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What Are the Duties of a Calendar Clerk?

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A calendar clerk is an administrative professional who is employed within the local, state and federal court systems. The primary function of this individual is to schedule all court proceedings. A college education is not required to obtain employment within this field. A candidate must, however, possess at least a high school diploma or its equivalent. In addition, he must also be able to successful pass a drug and criminal background screening. According to job search engine Indeed, in 2010 the average calendar clerk in the U.S. earns $38,000 per year.

Scheduling

The majority of a calendar clerk’s day is spent scheduling the various activities that take place in the court. This includes arbitrations, conferences, motions and trials. Liaising with the court administrator and other senior court officials, she obtains the availability of each judge so proceedings are scheduled in a timely manner. In some instances, she interacts directly with judges.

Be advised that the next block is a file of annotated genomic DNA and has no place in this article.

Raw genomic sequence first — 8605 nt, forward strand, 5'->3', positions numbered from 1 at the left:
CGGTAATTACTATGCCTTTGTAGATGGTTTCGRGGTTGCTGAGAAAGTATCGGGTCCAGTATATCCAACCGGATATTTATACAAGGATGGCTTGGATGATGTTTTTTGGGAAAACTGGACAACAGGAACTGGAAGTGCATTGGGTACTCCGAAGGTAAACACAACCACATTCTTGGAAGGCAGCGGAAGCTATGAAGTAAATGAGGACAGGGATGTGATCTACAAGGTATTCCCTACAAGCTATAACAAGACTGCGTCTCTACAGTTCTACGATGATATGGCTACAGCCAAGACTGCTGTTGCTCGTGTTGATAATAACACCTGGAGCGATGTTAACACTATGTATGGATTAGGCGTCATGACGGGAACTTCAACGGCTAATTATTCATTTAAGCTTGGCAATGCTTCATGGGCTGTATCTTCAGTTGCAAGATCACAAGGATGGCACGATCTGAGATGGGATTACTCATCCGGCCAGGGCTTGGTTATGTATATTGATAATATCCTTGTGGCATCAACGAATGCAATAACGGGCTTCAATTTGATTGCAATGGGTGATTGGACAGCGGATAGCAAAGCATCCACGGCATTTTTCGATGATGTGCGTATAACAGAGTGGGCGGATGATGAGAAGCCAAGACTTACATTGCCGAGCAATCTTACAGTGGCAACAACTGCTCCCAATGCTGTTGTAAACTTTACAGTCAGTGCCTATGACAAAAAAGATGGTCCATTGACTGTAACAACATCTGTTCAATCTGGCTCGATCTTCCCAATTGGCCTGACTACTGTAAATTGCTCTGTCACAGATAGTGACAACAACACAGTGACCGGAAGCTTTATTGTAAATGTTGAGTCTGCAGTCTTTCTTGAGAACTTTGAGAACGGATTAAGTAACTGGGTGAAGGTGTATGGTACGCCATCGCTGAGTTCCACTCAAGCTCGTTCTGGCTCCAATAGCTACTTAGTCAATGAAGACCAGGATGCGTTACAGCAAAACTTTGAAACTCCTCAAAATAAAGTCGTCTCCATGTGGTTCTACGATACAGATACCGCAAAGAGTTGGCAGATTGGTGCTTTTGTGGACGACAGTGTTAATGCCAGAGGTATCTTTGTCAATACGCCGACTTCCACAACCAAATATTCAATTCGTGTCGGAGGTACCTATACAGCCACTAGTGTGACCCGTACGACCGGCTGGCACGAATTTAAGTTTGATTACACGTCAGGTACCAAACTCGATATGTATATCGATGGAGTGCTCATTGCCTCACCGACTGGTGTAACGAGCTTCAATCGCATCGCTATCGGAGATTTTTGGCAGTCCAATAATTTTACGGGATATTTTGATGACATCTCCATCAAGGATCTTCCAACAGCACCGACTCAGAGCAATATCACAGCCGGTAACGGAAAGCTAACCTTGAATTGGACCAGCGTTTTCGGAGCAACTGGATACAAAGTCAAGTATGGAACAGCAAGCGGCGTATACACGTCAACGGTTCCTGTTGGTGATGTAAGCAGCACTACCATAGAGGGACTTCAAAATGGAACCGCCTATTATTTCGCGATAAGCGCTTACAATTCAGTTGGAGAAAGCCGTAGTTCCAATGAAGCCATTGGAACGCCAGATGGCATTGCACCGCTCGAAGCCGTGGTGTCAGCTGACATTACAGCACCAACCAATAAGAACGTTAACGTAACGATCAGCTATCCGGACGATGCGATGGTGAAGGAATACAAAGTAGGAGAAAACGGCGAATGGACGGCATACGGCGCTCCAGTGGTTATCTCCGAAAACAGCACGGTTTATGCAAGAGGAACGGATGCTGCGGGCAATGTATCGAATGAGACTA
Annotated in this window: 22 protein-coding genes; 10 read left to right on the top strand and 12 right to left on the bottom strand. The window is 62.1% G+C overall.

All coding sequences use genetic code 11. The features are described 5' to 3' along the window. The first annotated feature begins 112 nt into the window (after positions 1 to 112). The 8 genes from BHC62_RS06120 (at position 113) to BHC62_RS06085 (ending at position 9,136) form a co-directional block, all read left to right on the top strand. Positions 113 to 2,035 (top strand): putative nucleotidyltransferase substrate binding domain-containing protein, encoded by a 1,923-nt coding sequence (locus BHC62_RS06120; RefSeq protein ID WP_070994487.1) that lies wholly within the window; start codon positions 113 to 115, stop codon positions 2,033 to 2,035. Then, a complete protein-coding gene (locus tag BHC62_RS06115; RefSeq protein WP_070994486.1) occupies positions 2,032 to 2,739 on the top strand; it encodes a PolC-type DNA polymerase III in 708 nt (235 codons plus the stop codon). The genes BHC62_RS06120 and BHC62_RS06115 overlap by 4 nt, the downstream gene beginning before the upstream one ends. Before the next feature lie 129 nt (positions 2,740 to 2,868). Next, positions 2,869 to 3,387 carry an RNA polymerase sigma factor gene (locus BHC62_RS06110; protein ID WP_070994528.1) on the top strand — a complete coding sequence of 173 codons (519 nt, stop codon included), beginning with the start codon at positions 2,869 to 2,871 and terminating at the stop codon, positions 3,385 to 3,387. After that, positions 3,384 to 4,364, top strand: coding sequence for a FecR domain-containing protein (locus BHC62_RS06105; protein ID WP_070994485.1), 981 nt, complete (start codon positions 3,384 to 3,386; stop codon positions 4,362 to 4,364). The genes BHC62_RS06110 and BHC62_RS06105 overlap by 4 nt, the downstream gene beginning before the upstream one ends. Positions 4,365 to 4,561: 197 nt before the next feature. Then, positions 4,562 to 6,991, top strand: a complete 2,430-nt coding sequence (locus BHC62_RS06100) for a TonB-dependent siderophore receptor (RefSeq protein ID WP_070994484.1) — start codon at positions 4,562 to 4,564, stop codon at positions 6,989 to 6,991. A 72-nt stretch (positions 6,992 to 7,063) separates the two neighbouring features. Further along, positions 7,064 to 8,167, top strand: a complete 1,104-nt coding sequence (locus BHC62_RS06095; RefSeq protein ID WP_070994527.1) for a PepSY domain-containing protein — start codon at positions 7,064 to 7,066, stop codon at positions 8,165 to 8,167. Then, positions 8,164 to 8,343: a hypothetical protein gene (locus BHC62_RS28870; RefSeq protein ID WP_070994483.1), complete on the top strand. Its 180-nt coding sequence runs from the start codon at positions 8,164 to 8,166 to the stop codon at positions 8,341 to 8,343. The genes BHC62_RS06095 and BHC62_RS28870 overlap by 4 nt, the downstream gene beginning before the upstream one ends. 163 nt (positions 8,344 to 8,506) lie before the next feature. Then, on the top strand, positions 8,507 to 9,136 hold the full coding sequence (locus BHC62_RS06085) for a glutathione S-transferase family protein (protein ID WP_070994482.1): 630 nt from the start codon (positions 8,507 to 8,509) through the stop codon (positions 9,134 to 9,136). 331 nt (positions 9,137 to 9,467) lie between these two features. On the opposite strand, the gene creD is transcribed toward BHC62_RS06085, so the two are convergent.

Once dates have been set, the calendar clerk notifies defendants, plaintiffs and attorneys of the schedule. This is accomplished via telephone or mail. In instances when conflicts arise, such as when a needed witness is unavailable, she makes all appropriate changes. For example, in accordance with the regulations of the court, she may grant or deny continuances.

Administration

A calendar clerk performs all clerical tasks that surround the scheduling of court proceedings. He tracks all notices, ensuring they have been issued as ordered by a judge. He also prepares various reports, such as those containing statistical data regarding the caseload of the court system. In addition, as activities are placed on the calendar, he tracks all relevant information, such as continuances, in accordance with court guidelines.

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Law Clerk

In some court systems, a calendar clerk performs the duties of a law clerk. In this capacity, she researches and collects data, such as past cases, law journals and rulings, aimed at assisting the judge in preparing for hearings. She may also deliver subpoenas, requiring witnesses and other parties to appear in court. During these situations, she may arrange for their travel and accommodations. She also may serve as a go-between for disputing parties. In addition, a calendar clerk performing the tasks of a law clerk may be required to catalog all research materials such as legal books.

About the Author

KJ Henderson has more than a decade of HR and talent acquisition experience. He has held roles at a Fortune 100 investment bank, a media conglomerate and at one of NYC's largest executive staffing firms. He currently heads recruitment sourcing at a major movie studio. He read literature at Oxford.

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